9. Oh no! This is even worse than the time Walmart put the wrong kind of ponies on that Bronies shirt! Or something like that.
  10. ^Wow, it's depressing to think about what was (or could have been) lost there, but it's good to know work continues. Thanks for the update!
  11. Whether that comes to fruition or not, I don't know if it's such a bad idea. The "Jurassic Park" franchise is two decades old now. Even with the re-releases, etc., there are going to be a number of people down the line who may not be as familiar with the concept as those of us who grew up with the movie are. If Universal is making a large investment and intends for the Jurassic Park area to continue serving another 10-20 years, adding a dark ride to provide background on just what this place is (essentially a rehash of the plot of the first movie) would be a nice way to keep the theme relevant instead of just having guests wander into "Generic Dino Land," which is what Jurassic Park essentially becomes without some sort of backstory. Either way, it sounds better than the version of the Discovery Center that's there now.
  12. When I first read the headline for this story, I was totally expecting the guy to be Jeff Johnson, going for a new credit.
  13. Unfortunately, I didn't get to travel much during the holidays this year... but there's still plenty of Roadfood to be had! Six days before Christmas, I partook of my final Roadfood of the year, both on the same day and both in Salisbury, MD, within a few miles (one within walking distance) of my work. Enjoy! In the '50s and '60s, this building used to house the Polar Bar, a popular restaurant and high school/college hangout. Flash forward to the mid-2000s and DeVage's, a popular sub shop, bought it and moved out of its original strip mall location and into this standalone building. Why is that important? Because as part of the deal, DeVage's also acquired the locally famous Polar Bar doughnut recipe! Each year, I help distribute dozens of these doughnuts as part of a goodwill campaign. And they are good! Ready to see what's inside? Boom! My favorite flavor is peanut butter, followed closely by orange, cherry coconut and original glazed. They have over a dozen (maybe 18?) in all, and they're especially good early in the morning when they're fresh out of the fryer. But then, what doughnut isn't? That afternoon, after a long morning of doughnut deliveries (and some actual work, as well), I made the very short trip to Sage Diner for lunch. This is one of those places that was about 15 different restaurants over the course of five or six years when I was growing up. Finally, sometime when I was in high school, the Sage moved in, and it's been there ever since. There's a second location in Eastern Shore Virginia, as well. The reason for its longevity? It's good! This place has a menu approximately 692 pages long, and I've never had a bad meal here. On this particular day, I chose a ham and cheese omelet with home fries. More often, I opt for the "Businessman's Lunch" of an open-faced Reuben with fries, chicken noodle soup and a dish of rice pudding with cinnamon and whipped cream... all for about $8. My favorite thing at the Sage, however, is its sweet potato waffle. Yowza! Anyway, that's it for 2012! What's on the horizon for 2013? Well, if the weather holds out, we're talking about an upcoming weekend trip to the Virginia Beach/Hampton Roads area... where the possibilities are endless (or at least more than we could rationally take in over the course of two days). Until then!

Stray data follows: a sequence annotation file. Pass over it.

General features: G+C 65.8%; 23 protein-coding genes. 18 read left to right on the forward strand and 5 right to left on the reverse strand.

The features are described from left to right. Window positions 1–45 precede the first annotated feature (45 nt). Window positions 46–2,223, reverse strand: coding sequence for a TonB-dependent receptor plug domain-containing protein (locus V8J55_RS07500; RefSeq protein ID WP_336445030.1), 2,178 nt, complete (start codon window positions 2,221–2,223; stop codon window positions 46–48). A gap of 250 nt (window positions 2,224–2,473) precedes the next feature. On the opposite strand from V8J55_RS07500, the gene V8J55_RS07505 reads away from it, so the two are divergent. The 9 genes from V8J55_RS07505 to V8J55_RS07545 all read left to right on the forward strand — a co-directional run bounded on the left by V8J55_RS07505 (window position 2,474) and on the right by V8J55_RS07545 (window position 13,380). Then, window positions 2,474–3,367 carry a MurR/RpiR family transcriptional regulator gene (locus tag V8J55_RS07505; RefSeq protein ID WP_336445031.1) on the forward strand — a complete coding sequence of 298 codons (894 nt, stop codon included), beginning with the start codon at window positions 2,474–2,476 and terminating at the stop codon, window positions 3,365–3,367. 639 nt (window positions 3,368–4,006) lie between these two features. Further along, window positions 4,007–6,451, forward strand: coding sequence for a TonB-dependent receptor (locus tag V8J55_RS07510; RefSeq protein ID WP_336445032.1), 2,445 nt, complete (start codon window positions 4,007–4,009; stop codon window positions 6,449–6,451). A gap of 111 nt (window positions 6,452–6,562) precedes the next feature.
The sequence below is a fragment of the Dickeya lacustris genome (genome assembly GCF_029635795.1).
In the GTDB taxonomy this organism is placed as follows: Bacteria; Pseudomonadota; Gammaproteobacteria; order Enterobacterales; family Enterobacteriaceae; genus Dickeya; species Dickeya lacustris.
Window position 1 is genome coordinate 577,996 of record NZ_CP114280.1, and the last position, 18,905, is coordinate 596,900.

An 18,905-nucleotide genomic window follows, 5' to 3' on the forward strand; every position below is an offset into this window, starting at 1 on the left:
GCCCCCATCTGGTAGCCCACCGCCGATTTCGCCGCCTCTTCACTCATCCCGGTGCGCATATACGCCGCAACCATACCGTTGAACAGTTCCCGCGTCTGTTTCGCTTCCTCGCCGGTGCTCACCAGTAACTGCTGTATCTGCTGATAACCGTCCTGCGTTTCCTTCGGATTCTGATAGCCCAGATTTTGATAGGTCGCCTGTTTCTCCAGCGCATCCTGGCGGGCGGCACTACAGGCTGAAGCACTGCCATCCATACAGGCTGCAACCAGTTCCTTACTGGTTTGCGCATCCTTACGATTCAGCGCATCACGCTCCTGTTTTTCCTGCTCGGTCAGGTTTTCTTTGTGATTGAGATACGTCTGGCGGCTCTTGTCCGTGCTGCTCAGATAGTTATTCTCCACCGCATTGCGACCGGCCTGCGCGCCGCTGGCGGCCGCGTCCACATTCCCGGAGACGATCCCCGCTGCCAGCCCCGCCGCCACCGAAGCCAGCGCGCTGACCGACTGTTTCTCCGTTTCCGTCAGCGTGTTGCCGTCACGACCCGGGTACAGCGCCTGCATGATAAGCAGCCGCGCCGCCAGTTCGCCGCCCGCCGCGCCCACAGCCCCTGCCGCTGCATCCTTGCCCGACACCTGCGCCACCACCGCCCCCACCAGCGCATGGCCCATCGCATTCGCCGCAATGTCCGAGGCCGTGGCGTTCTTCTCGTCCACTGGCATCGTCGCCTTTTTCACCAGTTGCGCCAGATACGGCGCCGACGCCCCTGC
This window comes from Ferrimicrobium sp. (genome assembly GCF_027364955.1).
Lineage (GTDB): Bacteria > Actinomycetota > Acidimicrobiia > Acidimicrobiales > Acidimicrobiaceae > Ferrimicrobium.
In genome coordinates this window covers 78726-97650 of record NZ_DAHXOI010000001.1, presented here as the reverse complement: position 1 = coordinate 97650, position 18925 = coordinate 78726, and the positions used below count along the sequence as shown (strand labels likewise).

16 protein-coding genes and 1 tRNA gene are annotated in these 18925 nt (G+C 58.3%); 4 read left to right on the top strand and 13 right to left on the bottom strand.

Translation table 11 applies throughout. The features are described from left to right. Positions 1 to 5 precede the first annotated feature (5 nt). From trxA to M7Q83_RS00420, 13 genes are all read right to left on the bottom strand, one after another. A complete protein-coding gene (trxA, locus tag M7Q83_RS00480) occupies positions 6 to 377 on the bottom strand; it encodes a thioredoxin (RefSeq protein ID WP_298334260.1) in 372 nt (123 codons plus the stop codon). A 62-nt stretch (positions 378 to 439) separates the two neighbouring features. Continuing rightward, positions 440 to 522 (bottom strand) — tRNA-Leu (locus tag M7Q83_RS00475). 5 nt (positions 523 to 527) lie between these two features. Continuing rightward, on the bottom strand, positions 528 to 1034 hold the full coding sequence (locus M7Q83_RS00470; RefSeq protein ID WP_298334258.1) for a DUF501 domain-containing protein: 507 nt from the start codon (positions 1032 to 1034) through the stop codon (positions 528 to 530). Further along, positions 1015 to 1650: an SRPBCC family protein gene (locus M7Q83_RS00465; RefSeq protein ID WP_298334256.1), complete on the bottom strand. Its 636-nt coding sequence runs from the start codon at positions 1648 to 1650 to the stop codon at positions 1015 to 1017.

14. If I could choose only one, it would be the Steeplechase at Coney Island. If I could choose two, the other would be the Hydraulic Dive at Glen Echo Park in Maryland.
  15. My 2012 haul: --Early 1950s "Jolly Caterpillar" ride sign from Euclid Beach Park --Other random Euclid Beach stuff (tickets, T-shirts, photos, books, a catalog, a VHS documentary, etc., most of which I already had, but which came as a package with the sign--I will say that the photos, which were original 8X10s taken circa 1969, were especially cool) --Lots of vintage trading cards from the 1930s-1970s --"From Dreamer to Dreamfinder" autobiography by former Disney cast member Ron Schneider --"Epcot" vintage 1982 coffee table book about the making of the park, rare first edition (found at Goodwill, no less) --"Card Collectors Bulletin" book, 1960 edition with original dust jacket (in the vintage trading card hobby, this is a fairly big deal) --Trivial Pursuit "Bet You Know It" edition --"Life in the Analog Age" comic book set --Vintage DC comics from the 1970s --Portable power station/jump starter --Staple gun --Swimming trunks and a surf shirt in my new size (a none-too-subtle hint from Kelly that now that I'm over 100 pounds lighter, I'm running out of excuses not to go to the beach with her) --Travel steamer (for when I'm away at work conferences or traveling with Kelly for weddings and other formal affairs that require stuffing dress shirts into suitcases) --Lots of "odds and ends" collectibles, including Disney park memorabilia, World's Fair memorabilia and a vintage holiday matchbook --Lots of various foods, including Barnacles snack mix, a Hickory Farms gift pack, exotic cured sausages, German and Polish mustards, pickled watermelon rind, cookies and candy (Andes Cherry Jubilee, all-cherry Mike & Ikes, Pretzel M&Ms, Russell Stover marshmallow Santas, etc.) --Budweiser barbecue sauce set --Two ties --Gift cards to Olive Garden and Longhorn Steakhouse --$150 in cash and Visa gift cards Jolly, jolly, jolly!